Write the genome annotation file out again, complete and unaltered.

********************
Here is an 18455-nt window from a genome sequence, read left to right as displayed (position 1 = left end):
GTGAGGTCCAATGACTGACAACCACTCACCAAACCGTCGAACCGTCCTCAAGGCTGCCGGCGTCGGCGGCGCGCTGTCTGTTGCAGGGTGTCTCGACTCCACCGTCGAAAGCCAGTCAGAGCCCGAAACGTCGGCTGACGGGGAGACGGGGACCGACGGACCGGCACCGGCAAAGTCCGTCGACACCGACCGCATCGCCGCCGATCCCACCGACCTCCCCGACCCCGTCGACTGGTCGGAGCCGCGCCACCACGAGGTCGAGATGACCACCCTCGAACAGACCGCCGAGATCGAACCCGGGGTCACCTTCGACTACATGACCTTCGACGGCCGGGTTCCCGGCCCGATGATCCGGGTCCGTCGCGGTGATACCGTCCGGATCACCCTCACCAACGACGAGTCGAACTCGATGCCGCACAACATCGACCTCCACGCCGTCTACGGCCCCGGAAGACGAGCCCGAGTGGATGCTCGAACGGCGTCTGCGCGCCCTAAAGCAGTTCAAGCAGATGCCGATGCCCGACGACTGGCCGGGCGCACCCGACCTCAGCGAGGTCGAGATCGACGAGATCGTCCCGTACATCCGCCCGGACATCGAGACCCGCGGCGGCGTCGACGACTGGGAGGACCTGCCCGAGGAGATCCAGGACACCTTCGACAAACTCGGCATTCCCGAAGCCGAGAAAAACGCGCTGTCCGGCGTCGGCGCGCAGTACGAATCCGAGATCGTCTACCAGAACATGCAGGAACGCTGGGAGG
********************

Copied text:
Here is an 18455-nt window from a genome sequence, read left to right as displayed (position 1 = left end):
GTGAGGTCCAATGACTGACAACCACTCACCAAACCGTCGAACCGTCCTCAAGGCTGCCGGCGTCGGCGGCGCGCTGTCTGTTGCAGGGTGTCTCGACTCCACCGTCGAAAGCCAGTCAGAGCCCGAAACGTCGGCTGACGGGGAGACGGGGACCGACGGACCGGCACCGGCAAAGTCCGTCGACACCGACCGCATCGCCGCCGATCCCACCGACCTCCCCGACCCCGTCGACTGGTCGGAGCCGCGCCACCACGAGGTCGAGATGACCACCCTCGAACAGACCGCCGAGATCGAACCCGGGGTCACCTTCGACTACATGACCTTCGACGGCCGGGTTCCCGGCCCGATGATCCGGGTCCGTCGCGGTGATACCGTCCGGATCACCCTCACCAACGACGAGTCGAACTCGATGCCGCACAACATCGACCTCCACGCCGTCTACGGCCCCGGAAGACGAGCCCGAGTGGATGCTCGAACGGCGTCTGCGCGCCCTAAAGCAGTTCAAGCAGATGCCGATGCCCGACGACTGGCCGGGCGCACCCGACCTCAGCGAGGTCGAGATCGACGAGATCGTCCCGTACATCCGCCCGGACATCGAGACCCGCGGCGGCGTCGACGACTGGGAGGACCTGCCCGAGGAGATCCAGGACACCTTCGACAAACTCGGCATTCCCGAAGCCGAGAAAAACGCGCTGTCCGGCGTCGGCGCGCAGTACGAATCCGAGATCGTCTACCAGAACATGCAGGAACGCTGGGAGG